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UK rethinks Tornado replacement

Future Offensive Air System programme disbanded amid disquiet over Joint Strike Fighter technology transfer

The UK Ministry of Defence has dramatically adapted its plans to replace the Royal Air Force’s Panavia Tornado GR4 strike aircraft fleet, closing its Future Offensive Air System (FOAS) programme office and establishing a new team dedicated to assessing unmanned air vehicle technologies.

The UK is also reconsidering the direction of its future UAV activities to potentially include greater European co-operation, amid an atmosphere of continued dissatisfaction over technology transfer tied to Lockheed Martin’s F-35 Joint Strike Fighter (JSF) project.

The UK Defence Procurement Agency’s FOAS integrated project team has been disbanded and a new Strategic UAV Equipment programme established to advance research into potential unmanned replacements for the GR4.

Industry sources say the issues of sovereignty and technology transfer remain huge issues for the USA’s partners on the JSF programme, and the approval process for an overseas final assembly and check-out line for the F-35 will bring the matter to a head.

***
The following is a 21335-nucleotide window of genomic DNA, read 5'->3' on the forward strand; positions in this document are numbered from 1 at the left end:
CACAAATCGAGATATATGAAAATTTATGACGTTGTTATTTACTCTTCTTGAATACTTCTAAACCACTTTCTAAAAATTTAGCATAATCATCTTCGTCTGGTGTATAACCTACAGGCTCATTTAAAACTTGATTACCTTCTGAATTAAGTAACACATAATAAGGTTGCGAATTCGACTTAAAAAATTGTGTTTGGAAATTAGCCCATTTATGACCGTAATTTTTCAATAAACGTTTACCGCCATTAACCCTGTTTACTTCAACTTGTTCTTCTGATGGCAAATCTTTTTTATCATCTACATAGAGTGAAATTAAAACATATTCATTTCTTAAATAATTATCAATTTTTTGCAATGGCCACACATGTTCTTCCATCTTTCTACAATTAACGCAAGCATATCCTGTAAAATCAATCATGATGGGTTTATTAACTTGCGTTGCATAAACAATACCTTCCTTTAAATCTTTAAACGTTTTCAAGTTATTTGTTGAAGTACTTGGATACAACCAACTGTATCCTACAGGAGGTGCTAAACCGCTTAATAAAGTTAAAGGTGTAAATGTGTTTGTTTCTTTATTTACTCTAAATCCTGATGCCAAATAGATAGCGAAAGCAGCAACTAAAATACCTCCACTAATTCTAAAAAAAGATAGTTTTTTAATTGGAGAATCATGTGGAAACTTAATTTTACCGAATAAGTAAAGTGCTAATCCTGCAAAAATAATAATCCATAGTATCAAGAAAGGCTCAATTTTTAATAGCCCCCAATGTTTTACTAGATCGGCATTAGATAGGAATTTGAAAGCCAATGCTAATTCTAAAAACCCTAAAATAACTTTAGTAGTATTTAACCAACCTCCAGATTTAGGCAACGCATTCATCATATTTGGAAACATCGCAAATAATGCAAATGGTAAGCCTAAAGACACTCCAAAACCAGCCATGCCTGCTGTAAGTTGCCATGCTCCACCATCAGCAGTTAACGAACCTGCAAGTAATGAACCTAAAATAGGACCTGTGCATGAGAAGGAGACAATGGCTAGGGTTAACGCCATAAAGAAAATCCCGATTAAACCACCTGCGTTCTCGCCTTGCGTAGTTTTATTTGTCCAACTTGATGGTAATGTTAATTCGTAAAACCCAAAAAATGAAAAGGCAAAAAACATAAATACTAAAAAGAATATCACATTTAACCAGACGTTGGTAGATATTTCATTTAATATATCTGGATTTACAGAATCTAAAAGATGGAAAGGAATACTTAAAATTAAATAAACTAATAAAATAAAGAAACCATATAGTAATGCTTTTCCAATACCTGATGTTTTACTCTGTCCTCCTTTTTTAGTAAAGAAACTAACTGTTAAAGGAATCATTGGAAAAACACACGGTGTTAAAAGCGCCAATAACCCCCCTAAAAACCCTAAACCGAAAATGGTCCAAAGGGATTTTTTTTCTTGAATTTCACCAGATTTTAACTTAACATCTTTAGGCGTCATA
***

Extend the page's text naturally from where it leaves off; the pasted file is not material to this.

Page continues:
With UK calls for increased access to sensitive technology on the JSF having been repeatedly knocked back by the USA, BAE Systems chief executive Mike Turner says the MoD has within the last six months begun to review its attitude to bilateral co-operation on future activities in areas such as unmanned combat air vehicle (UCAV) development.

“The government could decide against US or national programmes, so there could be potential for European collaboration,” says Turner. “There is a huge lobby now within the MoD to go more European [and] I think we would be welcomed.”

Turner confirms the company has invested a “significant amount” of its own money in developing and testing advanced UAV technologies in support of future UK requirements. A partially MoD-funded demonstration effort dubbed Project Nightjar is testing materials, aerodynamics and systems for future unmanned vehicles, although the company declines to provide more details on its activities.

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